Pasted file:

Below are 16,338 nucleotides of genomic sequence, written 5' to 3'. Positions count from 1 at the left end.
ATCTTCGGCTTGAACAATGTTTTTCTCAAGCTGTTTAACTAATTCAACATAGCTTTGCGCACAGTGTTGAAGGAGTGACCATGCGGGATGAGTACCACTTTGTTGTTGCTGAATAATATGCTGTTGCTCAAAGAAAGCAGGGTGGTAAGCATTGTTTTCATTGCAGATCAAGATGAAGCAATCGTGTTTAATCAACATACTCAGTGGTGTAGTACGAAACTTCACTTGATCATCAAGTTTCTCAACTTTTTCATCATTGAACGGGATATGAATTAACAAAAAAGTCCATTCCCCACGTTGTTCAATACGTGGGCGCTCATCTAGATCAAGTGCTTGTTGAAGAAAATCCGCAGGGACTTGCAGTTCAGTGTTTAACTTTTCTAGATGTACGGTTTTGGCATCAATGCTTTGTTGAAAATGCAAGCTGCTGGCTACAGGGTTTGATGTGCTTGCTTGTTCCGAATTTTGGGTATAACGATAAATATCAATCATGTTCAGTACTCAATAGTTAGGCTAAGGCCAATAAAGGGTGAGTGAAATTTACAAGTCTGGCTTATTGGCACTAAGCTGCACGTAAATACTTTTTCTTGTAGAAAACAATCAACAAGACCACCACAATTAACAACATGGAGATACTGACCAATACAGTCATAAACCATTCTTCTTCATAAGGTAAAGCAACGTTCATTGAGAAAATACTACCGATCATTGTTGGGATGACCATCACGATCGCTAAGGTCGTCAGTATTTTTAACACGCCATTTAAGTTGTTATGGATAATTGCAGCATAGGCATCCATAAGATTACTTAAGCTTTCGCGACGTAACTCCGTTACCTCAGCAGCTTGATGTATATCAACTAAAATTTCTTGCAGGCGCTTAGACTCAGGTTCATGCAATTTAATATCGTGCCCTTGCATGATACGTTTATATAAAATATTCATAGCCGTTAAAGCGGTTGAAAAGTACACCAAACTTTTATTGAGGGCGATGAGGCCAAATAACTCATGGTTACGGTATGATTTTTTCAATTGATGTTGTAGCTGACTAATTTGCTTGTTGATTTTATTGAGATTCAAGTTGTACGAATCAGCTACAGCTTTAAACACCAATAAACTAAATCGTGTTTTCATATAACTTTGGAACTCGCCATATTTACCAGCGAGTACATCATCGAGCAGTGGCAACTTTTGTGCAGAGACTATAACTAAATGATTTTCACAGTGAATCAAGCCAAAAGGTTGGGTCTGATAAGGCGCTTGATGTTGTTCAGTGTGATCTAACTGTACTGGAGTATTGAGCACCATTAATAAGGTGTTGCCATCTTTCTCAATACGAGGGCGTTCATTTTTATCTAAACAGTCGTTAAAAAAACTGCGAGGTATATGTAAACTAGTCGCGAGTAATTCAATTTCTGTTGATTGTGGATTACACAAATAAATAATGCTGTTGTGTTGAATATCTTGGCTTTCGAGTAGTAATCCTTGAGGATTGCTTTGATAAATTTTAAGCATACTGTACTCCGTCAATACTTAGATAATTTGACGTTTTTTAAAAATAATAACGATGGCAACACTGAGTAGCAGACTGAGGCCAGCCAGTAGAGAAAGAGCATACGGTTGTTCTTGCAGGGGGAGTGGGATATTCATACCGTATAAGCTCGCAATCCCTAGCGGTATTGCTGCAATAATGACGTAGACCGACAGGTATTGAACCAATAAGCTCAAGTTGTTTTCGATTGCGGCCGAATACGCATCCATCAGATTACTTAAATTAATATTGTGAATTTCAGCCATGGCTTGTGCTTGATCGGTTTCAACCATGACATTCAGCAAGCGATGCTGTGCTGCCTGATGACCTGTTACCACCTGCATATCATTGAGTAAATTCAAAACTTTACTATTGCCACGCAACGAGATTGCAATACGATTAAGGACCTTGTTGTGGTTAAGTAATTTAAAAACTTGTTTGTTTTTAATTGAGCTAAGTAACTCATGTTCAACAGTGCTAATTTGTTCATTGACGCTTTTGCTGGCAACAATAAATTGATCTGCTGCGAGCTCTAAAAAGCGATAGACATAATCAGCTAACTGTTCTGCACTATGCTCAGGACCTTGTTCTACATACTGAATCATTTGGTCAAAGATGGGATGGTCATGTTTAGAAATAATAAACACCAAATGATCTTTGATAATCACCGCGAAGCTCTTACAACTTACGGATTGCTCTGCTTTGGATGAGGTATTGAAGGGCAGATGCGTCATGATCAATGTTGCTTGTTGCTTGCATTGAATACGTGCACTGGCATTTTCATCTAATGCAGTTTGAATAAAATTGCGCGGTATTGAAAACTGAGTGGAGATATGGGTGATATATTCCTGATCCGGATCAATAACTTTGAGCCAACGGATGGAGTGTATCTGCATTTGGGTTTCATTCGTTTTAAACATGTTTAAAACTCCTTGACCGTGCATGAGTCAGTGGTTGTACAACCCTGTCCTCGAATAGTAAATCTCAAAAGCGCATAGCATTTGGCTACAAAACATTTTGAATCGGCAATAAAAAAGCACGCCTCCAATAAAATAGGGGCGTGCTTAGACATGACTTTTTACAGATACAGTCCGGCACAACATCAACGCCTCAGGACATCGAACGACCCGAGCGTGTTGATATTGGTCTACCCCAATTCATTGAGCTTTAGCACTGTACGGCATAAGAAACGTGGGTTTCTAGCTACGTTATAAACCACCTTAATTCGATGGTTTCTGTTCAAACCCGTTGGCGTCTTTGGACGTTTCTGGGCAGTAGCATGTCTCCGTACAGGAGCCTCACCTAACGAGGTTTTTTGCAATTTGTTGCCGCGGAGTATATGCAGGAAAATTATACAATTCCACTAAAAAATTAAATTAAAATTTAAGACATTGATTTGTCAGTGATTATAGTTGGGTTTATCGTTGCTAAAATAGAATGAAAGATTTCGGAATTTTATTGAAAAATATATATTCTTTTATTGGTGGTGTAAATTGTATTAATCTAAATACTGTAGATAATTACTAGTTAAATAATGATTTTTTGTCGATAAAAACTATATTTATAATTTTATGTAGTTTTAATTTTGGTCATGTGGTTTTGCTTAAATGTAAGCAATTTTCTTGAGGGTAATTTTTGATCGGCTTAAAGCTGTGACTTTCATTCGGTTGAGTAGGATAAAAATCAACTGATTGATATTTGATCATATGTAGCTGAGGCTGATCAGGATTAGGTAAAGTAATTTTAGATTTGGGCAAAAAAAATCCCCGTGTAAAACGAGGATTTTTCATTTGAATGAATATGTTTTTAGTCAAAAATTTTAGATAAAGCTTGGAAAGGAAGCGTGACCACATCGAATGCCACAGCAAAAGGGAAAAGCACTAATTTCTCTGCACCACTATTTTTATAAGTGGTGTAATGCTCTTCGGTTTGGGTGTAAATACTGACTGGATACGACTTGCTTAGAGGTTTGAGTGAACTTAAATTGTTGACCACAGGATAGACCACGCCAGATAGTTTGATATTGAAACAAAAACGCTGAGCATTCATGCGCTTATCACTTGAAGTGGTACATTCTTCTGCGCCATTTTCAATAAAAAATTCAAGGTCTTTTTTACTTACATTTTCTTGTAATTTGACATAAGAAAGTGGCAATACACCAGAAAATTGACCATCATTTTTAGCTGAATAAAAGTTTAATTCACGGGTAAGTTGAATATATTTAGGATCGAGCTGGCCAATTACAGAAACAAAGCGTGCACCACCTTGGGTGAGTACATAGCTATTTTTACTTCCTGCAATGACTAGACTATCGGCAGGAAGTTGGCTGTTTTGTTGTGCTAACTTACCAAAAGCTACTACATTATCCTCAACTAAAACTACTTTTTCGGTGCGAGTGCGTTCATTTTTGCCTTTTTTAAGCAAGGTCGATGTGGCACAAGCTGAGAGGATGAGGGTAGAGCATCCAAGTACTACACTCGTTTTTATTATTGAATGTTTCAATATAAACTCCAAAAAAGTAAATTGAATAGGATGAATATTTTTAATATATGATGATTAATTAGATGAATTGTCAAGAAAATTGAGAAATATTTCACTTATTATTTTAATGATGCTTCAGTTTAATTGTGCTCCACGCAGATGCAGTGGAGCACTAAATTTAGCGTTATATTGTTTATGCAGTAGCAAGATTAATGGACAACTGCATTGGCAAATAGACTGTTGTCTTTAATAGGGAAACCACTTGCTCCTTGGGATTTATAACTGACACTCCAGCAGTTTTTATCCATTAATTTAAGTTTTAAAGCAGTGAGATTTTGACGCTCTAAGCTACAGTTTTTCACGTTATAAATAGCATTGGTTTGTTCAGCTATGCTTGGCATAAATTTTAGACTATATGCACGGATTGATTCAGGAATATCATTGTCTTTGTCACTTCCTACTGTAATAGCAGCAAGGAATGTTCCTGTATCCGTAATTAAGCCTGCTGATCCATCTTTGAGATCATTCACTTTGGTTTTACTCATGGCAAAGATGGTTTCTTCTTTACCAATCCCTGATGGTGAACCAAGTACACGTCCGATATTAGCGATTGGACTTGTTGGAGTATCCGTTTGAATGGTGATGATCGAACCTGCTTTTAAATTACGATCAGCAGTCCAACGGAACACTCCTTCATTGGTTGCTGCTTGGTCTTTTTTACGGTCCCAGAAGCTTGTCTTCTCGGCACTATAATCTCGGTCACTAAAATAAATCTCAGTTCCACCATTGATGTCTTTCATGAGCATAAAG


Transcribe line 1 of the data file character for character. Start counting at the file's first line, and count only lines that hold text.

Below are 16,338 nucleotides of genomic sequence, written 5' to 3'. Positions count from 1 at the left end.